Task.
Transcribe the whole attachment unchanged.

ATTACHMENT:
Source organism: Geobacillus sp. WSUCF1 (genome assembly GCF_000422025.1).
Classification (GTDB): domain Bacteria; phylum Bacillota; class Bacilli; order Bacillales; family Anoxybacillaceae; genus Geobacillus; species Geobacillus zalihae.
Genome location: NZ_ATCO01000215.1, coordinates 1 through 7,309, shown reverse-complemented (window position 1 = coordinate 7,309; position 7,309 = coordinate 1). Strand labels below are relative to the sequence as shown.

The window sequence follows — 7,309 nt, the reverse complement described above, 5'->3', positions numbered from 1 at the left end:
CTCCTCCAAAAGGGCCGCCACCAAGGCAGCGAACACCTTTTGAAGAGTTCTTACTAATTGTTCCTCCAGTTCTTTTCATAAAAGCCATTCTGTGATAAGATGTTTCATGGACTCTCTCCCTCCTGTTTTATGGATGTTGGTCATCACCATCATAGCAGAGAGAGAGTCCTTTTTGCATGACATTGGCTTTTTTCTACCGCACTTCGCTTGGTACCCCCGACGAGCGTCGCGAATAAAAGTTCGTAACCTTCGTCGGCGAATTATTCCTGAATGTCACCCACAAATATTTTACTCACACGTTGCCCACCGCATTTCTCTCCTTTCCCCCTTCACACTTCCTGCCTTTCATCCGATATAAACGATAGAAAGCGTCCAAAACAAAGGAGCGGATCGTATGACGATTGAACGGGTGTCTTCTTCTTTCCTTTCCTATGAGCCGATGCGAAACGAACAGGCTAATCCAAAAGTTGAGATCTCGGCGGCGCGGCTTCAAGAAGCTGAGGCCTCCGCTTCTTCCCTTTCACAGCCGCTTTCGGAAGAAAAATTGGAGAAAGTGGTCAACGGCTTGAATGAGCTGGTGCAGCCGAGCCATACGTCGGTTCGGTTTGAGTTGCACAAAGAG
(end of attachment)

Source organism: Geobacillus sp. WSUCF1 (genome assembly GCF_000422025.1).
Classification (GTDB): domain Bacteria; phylum Bacillota; class Bacilli; order Bacillales; family Anoxybacillaceae; genus Geobacillus; species Geobacillus zalihae.
Genome location: NZ_ATCO01000215.1, coordinates 1 through 7,309, shown reverse-complemented (window position 1 = coordinate 7,309; position 7,309 = coordinate 1). Strand labels below are relative to the sequence as shown.

The window sequence follows — 7,309 nt, the reverse complement described above, 5'->3', positions numbered from 1 at the left end:
CTCCTCCAAAAGGGCCGCCACCAAGGCAGCGAACACCTTTTGAAGAGTTCTTACTAATTGTTCCTCCAGTTCTTTTCATAAAAGCCATTCTGTGATAAGATGTTTCATGGACTCTCTCCCTCCTGTTTTATGGATGTTGGTCATCACCATCATAGCAGAGAGAGAGTCCTTTTTGCATGACATTGGCTTTTTTCTACCGCACTTCGCTTGGTACCCCCGACGAGCGTCGCGAATAAAAGTTCGTAACCTTCGTCGGCGAATTATTCCTGAATGTCACCCACAAATATTTTACTCACACGTTGCCCACCGCATTTCTCTCCTTTCCCCCTTCACACTTCCTGCCTTTCATCCGATATAAACGATAGAAAGCGTCCAAAACAAAGGAGCGGATCGTATGACGATTGAACGGGTGTCTTCTTCTTTCCTTTCCTATGAGCCGATGCGAAACGAACAGGCTAATCCAAAAGTTGAGATCTCGGCGGCGCGGCTTCAAGAAGCTGAGGCCTCCGCTTCTTCCCTTTCACAGCCGCTTTCGGAAGAAAAATTGGAGAAAGTGGTCAACGGCTTGAATGAGCTGGTGCAGCCGAGCCATACGTCGGTTCGGTTTGAGTTGCACAAAGAG